“Meri Dilli” is a part of the series of talks on 12 cities of India being put together by Jhankar Gadkari, targeted to young Indians who may not be aware of their past. It is designed to create a generation of proud and empowered youth. The talk revolved around Delhi, and the small incidents that made a difference to Delhi and Delhites, and to the entire world.
Delhi, the Indian capital, is a city with which everyone can associate with. There is a sense of pride and belonging that comes with this city. It is not only the seat of power but also has a rich culture and heritage. What is often misunderstood is that the city belonged to the Mughals. While Mughals were an integral part of it, the history of Delhi dates centuries back. “Indraprastha”, The city of Indra, was the name of the city, in the era of Mahabharat. Quoting Pandavas, during the time of their exile “O Duryodhan, give into thy five villages- O Sanjaya, thou of great wisdom, let there be peace between us and our cousins”. The five villages were Indra prastha (Delhi), Pani prastha (Panipat), Sona prastha (Sonipat), Tila Prastha ( Tilapat) nd Vyag prastha (Baghpat) respectively.
Situated between the Doab region between Yamuna and Ganga River, Delhi has passed into the hands of different rulers time and again. It has adapted to new names in its long history. That Delhi was ruled by the Mughals is a misconception. Modern day Delhi has metamorphosed, named differently by different dynasties as:
- Qila Rai Pithora – Prithvi Raj Chauhan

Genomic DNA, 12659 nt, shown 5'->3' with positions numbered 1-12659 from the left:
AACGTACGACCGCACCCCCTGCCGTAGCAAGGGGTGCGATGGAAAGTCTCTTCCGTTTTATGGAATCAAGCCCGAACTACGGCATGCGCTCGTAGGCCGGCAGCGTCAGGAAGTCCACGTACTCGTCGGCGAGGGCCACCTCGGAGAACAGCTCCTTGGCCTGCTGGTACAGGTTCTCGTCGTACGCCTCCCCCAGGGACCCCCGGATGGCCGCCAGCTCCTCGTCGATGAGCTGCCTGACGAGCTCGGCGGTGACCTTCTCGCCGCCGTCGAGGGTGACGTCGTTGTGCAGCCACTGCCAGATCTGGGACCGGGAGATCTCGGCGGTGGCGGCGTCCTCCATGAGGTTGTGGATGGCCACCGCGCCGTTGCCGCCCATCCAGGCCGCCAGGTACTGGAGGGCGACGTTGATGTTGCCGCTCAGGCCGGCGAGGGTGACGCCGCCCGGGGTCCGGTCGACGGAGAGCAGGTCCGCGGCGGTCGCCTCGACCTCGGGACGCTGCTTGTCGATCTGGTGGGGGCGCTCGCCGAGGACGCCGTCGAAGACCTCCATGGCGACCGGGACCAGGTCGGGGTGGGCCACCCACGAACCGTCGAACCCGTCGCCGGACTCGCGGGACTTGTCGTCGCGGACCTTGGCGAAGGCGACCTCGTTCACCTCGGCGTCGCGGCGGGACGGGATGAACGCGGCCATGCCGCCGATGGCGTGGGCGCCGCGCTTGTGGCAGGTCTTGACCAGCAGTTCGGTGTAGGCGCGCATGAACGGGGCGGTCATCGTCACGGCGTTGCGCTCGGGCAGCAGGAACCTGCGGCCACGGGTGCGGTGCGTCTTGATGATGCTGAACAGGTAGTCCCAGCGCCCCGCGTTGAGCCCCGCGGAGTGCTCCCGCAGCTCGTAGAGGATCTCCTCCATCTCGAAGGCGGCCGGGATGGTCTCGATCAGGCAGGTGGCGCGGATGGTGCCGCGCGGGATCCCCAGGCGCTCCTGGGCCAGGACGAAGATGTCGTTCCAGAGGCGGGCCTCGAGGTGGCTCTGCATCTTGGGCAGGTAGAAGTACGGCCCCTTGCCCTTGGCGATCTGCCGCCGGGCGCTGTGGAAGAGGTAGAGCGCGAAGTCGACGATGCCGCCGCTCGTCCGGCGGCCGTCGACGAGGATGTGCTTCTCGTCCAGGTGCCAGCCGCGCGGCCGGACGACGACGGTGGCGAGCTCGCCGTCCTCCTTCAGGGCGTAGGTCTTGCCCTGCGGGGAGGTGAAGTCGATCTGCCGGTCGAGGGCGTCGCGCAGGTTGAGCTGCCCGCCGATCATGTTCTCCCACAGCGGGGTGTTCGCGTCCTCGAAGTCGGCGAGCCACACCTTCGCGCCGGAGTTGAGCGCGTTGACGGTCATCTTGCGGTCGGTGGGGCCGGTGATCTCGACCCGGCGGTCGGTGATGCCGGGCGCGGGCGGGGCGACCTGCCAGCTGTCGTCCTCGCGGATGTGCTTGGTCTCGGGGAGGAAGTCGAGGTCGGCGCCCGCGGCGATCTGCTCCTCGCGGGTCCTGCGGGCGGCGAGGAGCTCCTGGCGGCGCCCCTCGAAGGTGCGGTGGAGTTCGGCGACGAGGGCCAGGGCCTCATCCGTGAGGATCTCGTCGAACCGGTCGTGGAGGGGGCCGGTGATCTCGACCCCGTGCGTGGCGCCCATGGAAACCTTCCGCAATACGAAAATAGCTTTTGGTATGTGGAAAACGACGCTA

- Mehrauli – Qutub ud din Aibak
- Siri – Allahuddin Khilji
- Jahanpanahbad – Muhammad bin Tuglaq
- Firozabad – Firoz Shah Tuglaq
- Shergarh – Sher Shah Suri
- Shahjahanabad – Shah Jahan
The city of Shahjahanabad had ten gates which connected the city with the surrounding region. Lahore gate was the main entrance for the Red Fort besides Delhi Gate. The Kashmere Gate, Calcutta Gate, Mori Gate, Kabul Gate, Faresh Khana Gate, Ajmeri Gate and the Turkman Gate were the other major links of the city with the highways. Interestingly the gates were kept on the names of the city they actually faced. Such was the creativity. e.g., going from the Kashmere Gate as the crow flies, would take a person to Kashmir. Similarly Calcutta gate to the East.
Delhi faced the wrath of the mutiny of 1857, by the hands of Indian and the British. The lesser known monuments such as Flagstaff tower are a standing witness of the violence and blood bath. The present day peaceful Kashmere Gate was once the venue of a bloody massacre, victims of which were innocent Indians at the hands of british. It was also the city where the magnificent “Delhi Durbar” was organized for the Emperor and Empress of India when the country came under Queen’s rule. The city also was a witness to the freedom struggle and also Nehru’s famous speech “Tryst with Destiny”. “New Delhi”, as we now know it, was a name that was kept after Indian Independence.
“यह शहर नहीं, महफिल है!”
This is not a city, this is a festive gathering.
The city Delhi, whose literal meaning is Dahleez, ie; threshold, stands true to its name. It is indeed a threshold between India and the rest of the world. It is an amazing blend of the varied culture and beliefs of the Indian Value System. Delhi has something for everyone. Delhi is our pride. Delhi is a reflection of our Identity. Delhi is a celebration.
Here is the link to Jhankar Gadkari’s “Meri Dilli’
If you enjoyed this talk, you may also enjoy “Olde Bombay”